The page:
Inside Gig Harbor Real Estate: Let’s talk about first-time home sellers
Paige Schulte, founder of the Neighborhood Experts Real Estate office in Gig Harbor, writes a monthly column for Gig Harbor Now about the local real estate market. This week, she is joined by Neighborhood Experts agent Alison Paoli.
When we think of first-timers in the real estate market, we often think of first-time home buyers. After all, they are jumping into real estate for the first time, and there is a lot to learn.
But at some point, those first-time home buyers become first-time sellers. And, according to a recent survey conducted by Zillow, more than 80 percent of sellers wish they had done something differently that may have netted them a better return on their investment. First-time sellers should heed the warnings of past first-timers and not make the same mistakes.
The top regret in the first-time seller survey was pricing incorrectly.
Pricing a home is both an art and a science. Your strategy can, and often does, change from week to week depending on the market. Sellers want to get the most for their home, but pricing it too high can lead to death by a thousand price cuts. Sellers often end up netting less than they would’ve received had they priced it correctly off the bat. Holding onto the property longer also adds costs and stress.
Conversely, pricing too low can limit your buyer pool. Over the past month, we have seen more bidding wars popping up in Gig Harbor. That’s especially true for homes under $740,000, the median sale price for homes within Gig Harbor city limits.
Some buyers will see an underpriced home and know it will go into a multiple-offer situation, possibly with waived contingencies. Potential buyers will just not want to play ball, actually decreasing the number of buyers interested in your home.
Pricing strategy changes and evolves with the mix of buyers and seller in the market, the time of year and the type of home. The best way to ensure sellers go to market at the right price is to work with a full-time real estate agent who deeply understands the market and the behaviors and motivations of the buyers shopping in the market today.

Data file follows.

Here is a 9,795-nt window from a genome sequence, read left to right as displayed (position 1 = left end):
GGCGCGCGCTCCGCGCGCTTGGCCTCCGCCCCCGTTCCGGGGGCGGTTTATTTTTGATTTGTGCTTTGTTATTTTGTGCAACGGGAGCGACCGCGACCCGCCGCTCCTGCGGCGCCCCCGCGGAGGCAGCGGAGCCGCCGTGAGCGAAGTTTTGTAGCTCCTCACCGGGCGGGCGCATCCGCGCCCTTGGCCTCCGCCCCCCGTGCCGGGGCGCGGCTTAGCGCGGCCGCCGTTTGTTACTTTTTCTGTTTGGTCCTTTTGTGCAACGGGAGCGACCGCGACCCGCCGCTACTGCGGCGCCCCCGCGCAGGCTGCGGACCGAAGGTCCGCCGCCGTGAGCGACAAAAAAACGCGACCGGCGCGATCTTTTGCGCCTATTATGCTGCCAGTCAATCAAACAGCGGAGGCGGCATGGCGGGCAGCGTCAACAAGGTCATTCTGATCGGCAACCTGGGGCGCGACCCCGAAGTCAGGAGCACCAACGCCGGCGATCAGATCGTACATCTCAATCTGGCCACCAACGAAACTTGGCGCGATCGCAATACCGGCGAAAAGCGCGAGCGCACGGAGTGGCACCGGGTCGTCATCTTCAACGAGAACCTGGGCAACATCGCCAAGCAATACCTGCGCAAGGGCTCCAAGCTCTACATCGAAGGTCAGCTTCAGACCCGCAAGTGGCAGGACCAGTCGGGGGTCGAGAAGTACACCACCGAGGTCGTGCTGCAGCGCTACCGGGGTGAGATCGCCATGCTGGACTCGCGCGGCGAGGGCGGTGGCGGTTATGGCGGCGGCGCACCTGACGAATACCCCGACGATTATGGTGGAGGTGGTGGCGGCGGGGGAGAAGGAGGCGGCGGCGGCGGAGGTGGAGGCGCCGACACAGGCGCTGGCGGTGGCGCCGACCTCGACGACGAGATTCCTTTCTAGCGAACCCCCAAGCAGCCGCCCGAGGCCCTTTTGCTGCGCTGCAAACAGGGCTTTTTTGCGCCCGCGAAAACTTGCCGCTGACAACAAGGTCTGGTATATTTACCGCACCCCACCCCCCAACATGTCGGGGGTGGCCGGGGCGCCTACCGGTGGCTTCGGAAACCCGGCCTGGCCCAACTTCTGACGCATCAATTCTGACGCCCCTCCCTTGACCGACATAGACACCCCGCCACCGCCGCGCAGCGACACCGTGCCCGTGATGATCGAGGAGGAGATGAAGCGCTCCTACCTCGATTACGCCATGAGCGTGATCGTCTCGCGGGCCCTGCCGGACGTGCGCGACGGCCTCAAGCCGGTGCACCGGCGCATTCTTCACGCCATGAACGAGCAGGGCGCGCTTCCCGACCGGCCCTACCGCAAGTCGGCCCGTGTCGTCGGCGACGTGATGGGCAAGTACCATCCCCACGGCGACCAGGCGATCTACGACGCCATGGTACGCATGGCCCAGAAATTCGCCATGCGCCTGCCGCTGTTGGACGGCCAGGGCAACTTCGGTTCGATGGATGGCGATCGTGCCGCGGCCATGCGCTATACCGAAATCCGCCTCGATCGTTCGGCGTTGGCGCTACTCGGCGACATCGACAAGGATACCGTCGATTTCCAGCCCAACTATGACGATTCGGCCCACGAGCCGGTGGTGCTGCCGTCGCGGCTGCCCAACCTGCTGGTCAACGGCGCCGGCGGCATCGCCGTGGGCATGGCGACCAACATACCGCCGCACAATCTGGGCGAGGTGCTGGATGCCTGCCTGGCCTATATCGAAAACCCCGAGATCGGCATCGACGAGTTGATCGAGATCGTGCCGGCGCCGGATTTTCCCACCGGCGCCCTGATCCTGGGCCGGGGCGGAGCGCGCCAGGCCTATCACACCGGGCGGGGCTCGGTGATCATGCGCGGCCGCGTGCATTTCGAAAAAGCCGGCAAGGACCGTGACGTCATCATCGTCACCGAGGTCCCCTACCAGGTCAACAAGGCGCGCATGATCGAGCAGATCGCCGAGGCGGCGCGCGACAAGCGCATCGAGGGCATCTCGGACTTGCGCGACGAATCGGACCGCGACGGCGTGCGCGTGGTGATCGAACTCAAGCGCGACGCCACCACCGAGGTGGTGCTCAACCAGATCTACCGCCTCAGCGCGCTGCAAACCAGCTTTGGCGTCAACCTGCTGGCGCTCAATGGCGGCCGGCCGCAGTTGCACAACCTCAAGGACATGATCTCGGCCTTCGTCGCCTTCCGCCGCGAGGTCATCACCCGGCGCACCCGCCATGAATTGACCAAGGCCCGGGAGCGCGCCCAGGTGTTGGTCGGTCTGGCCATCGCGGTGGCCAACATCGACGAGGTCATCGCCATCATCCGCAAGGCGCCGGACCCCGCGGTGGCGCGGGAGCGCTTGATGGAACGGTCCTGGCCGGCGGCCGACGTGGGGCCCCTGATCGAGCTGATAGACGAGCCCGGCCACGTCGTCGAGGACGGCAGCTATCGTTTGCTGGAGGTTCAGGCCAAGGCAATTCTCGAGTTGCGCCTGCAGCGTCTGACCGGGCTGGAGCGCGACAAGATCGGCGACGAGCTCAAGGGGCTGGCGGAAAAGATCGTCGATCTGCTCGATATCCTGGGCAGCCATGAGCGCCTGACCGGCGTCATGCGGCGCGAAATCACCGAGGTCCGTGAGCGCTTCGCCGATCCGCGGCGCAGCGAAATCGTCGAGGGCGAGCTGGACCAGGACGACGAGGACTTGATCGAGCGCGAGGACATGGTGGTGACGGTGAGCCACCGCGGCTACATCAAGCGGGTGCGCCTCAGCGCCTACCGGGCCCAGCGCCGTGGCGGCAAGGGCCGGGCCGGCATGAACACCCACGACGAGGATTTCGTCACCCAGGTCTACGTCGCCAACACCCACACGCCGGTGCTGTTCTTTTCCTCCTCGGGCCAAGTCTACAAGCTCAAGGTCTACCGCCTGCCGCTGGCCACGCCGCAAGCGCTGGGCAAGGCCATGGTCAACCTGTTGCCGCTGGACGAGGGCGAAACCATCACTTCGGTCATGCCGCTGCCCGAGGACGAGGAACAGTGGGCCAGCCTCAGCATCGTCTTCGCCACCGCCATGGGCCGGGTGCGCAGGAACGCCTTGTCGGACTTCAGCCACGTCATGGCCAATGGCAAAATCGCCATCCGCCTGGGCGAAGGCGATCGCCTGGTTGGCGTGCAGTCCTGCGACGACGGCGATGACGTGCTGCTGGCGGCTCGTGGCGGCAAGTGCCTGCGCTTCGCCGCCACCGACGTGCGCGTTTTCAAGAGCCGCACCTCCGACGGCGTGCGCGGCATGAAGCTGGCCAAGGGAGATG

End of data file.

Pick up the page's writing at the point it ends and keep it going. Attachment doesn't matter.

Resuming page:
Online curb appeal
Another regret of first-time sellers is not paying attention to how the agent markets the home online, an oversight that can result in less-than-stellar curb appeal. One in 4 homeowners believe that a virtual tour could have helped their home sell for more, and they are right!
According to the National Association of Realtors, 97 percent of home buyers use the internet to shop, making it all the more important that your home shows well online. Quality online curb appeal includes virtual tours, video walkthroughs, floorplan maps, drone footage and professional photos taken in a professionally staged home. There is really no excuse for not having this done considering many agents offer this service for free.
When selecting an agent, make sure to look up properties they have recently sold to see their marketing in action. When interviewing agents, ask what their marketing strategy entails and make sure you are getting the complete package of tactics as part of your contract with them. This will help you actually see if they do the things they say they will do in their listing presentation.
Skimping on home prep
Finally, more than one-quarter of sellers say they think they could’ve gotten a higher sales price if they had spent a little more time sprucing up or remodeling their home. While they might be right, there is a fine line between what sellers will get their full return on, or not.
According to the National Association of Realtors’ 2022 Remodeling Impact Report, major interior remodeling projects that saw the highest return on their investment were hardwood floor refinishing, installing new hardwood floors and upgraded insulation. All of those saw a return on investment greater than 100% (i.e. sellers recouped more than the cost of the work when they sold their home). Adding a new primary bedroom, a new bathroom and a kitchen remodel saw the least return on their investment.
Exterior projects that saw the highest return on investment were new roofing and a new garage door. Changing out the front door to a fiberglass or steel door saw the least.
But what about smaller projects?
With rising interest rates, buyers have less cash in their pockets for upgrades, leaving many buyers searching for homes they won’t have to do a lot of work to. Homes that are move-in ready and clean attract more buyers. Simple, projects like deep cleaning the grout between tile, re-caulking a bathtub or giving your outdoor space fresh bark and a clean mow can go a long way.
If a seller is not sure what projects, big or small, would be the best use of their time, energy and money, they can connect with a real estate agent well in advance of their anticipated sale who can advise them on what to do and when. Often a simple conversation can eliminate the analysis-paralysis of knowing what to do (and not to do), netting the seller more money.
Paige Schulte is founder of the Neighborhood Experts Real Estate office in Gig Harbor. In 2020, she was recognized by the Wall Street Journal for her use of virtual tours and digital media for buyers during the height of the Coronavirus pandemic. She was named 2022 Finest Realtor in Gig Harbor by Gig Harbor Living Local. Schulte also sits on the board of her foundation ChelseaPaige Foundation that donates funds back to non-profit organizations in the greater Gig Harbor area.